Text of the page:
You can give someone power of attorney, but that person can do anything they want with your assets with no real restrictions. A living trust is preferred in the event of incapacity, as well. The person(s) you choose to act for you can do so without court intervention, yet they are held to a higher standard as a trustee; if they misuse their power, they can be held accountable.
Health care documents are also critical. You need to give someone the power to make health care decisions for you (including life and death decisions) if you are unable to make them for yourself. Without a designated health care agent, you could be kept alive by artificial means for an indefinite period of time. (Remember Terri Schiavo?)
Finally, the exhorbitant costs of long term care, most of which are not covered by health insurance or Medicare, can wipe out a lifetime of savings. Consider long term care insurance to protect your assets.
6. Not having a coordinated estate plan. It can be difficult to coordinate multiple beneficiary designations and titles so that all of your beneficiaries inherit the way you want. Real estate and stock values fluctuate almost daily. Also, if one of your beneficiaries dies, you may want that person’s share going “back into the pot” so it can be distributed to your other beneficiaries—instead of going to someone they choose. Keeping beneficiary designations and titles current while you are living is a challenge; impossible if you become ill or incapacitated.
One way to coordinate all your assets into one plan is to make your living trust the owner and beneficiary of your assets, then put the distribution instructions in your trust. That way, you can be sure each beneficiary receives the proportionate amount you want him/her to have, regardless of the value of an individual asset. If a beneficiary dies, you can control what happens to his/her share. It’s much easier to change, too; you would just need to change the one trust document, not all those individual titles and beneficiary designations.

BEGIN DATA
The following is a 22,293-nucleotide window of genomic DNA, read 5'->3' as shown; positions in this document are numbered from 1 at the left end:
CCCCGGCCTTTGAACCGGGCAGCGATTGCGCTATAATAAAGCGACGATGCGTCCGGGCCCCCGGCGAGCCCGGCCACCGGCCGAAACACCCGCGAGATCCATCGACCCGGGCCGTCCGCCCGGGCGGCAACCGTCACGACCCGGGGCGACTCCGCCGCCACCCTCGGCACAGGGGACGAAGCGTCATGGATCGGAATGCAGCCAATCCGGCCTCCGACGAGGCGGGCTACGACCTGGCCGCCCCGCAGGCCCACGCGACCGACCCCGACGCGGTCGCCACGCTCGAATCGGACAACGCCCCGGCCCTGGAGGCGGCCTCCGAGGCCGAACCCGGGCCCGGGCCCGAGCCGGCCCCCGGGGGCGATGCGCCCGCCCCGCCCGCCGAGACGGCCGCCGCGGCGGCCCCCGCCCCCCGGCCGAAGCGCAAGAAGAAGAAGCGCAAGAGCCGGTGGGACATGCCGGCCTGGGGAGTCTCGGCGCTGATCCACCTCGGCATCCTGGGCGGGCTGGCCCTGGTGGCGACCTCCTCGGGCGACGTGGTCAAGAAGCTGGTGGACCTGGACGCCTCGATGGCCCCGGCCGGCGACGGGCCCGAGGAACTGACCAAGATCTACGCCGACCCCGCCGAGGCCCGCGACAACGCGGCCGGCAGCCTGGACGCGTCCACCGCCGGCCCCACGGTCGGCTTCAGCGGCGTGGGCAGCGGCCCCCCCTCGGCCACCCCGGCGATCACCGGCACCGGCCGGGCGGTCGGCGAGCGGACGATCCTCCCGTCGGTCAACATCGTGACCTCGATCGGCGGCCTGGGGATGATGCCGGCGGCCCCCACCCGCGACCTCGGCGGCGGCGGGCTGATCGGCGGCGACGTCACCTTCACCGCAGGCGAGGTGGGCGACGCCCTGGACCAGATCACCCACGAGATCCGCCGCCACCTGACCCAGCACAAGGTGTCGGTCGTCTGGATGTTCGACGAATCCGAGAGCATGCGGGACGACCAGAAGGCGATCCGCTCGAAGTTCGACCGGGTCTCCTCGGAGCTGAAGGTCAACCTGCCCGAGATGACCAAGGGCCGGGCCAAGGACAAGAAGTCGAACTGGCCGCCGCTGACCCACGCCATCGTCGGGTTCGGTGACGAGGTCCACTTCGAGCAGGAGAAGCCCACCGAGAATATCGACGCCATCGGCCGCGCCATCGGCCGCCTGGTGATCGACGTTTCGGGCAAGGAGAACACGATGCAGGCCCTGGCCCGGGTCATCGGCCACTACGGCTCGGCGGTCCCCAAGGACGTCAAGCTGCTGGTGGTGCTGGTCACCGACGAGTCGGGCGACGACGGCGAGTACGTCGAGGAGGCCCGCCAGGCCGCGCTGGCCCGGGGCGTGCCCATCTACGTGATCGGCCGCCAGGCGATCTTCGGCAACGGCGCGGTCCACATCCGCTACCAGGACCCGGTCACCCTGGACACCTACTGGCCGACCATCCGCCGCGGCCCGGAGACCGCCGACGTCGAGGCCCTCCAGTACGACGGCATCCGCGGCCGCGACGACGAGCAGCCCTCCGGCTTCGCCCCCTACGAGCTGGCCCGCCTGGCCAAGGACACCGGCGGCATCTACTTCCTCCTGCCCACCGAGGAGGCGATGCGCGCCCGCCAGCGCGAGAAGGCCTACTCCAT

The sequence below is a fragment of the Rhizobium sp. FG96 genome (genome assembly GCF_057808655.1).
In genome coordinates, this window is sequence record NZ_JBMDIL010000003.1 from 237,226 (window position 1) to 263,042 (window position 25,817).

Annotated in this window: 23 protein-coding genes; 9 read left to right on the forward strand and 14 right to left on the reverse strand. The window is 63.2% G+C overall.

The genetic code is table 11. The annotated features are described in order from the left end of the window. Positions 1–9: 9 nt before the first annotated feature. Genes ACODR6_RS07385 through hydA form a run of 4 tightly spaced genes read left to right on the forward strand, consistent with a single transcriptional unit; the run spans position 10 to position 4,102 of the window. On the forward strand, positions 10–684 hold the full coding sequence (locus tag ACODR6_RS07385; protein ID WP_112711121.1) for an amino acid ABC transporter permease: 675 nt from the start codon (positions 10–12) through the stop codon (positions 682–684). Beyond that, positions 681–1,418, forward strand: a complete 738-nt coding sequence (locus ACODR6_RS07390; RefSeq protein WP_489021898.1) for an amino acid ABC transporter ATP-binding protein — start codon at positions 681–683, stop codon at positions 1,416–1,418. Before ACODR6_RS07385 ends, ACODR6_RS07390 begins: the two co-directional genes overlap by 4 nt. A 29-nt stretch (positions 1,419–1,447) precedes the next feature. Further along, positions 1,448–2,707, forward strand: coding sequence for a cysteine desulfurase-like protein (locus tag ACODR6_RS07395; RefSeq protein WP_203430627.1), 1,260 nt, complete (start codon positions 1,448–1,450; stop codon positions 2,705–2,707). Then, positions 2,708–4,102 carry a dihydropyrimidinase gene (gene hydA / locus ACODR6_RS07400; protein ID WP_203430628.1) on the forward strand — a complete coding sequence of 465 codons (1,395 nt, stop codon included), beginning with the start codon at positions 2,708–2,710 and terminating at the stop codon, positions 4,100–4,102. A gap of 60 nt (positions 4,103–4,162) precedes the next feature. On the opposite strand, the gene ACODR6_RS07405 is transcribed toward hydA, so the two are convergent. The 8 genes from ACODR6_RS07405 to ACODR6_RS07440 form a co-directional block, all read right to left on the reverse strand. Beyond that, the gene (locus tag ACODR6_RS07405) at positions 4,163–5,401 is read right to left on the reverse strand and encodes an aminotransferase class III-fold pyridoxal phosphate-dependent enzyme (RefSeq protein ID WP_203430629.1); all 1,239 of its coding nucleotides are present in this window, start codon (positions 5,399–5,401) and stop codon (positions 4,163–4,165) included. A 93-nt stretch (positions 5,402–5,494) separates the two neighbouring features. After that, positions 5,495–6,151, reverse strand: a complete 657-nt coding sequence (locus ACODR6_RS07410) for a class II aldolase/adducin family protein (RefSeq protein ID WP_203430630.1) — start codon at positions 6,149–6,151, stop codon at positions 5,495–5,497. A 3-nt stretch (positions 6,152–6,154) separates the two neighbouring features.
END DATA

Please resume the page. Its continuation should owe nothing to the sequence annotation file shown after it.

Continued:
7. Not using a qualified attorney. Estate planning is not something you should do yourself with a kit or online program. Simple mistakes or omissions can have far reaching effects that only come to light after you are gone. An experienced estate planning attorney understands the technical terms and legal requirements in your state. Most have counseled many families and have seen the results of proper and improper planning. An experienced attorney can guide you to make smart decisions for delicate situations, including who should be the guardian of your minor children; how to provide for a child or elderly parent with special needs; how to provide for your children fairly (which may not be equally); and how you can protect an inheritance from creditors and irresponsible spending.
8. Not funding your living trust. A living trust can only control the assets you put into it. You may have a great trust, but until you fund it (by changing titles and beneficiary designations), it doesn’t control anything.
9. Not keeping your estate plan up to date. Your estate plan is based on your current personal, family and financial situations, and the tax laws in effect at that time. All of these will change over time, and your plan needs to change with them. It’s a good idea to review your plan every couple of years or so and make sure it still does what you want it to do. Your attorney will let you know when a tax law change might affect your plan, but you need to let your attorney know about other changes. (And that’s another reason to avoid do-it-yourself estate planning.)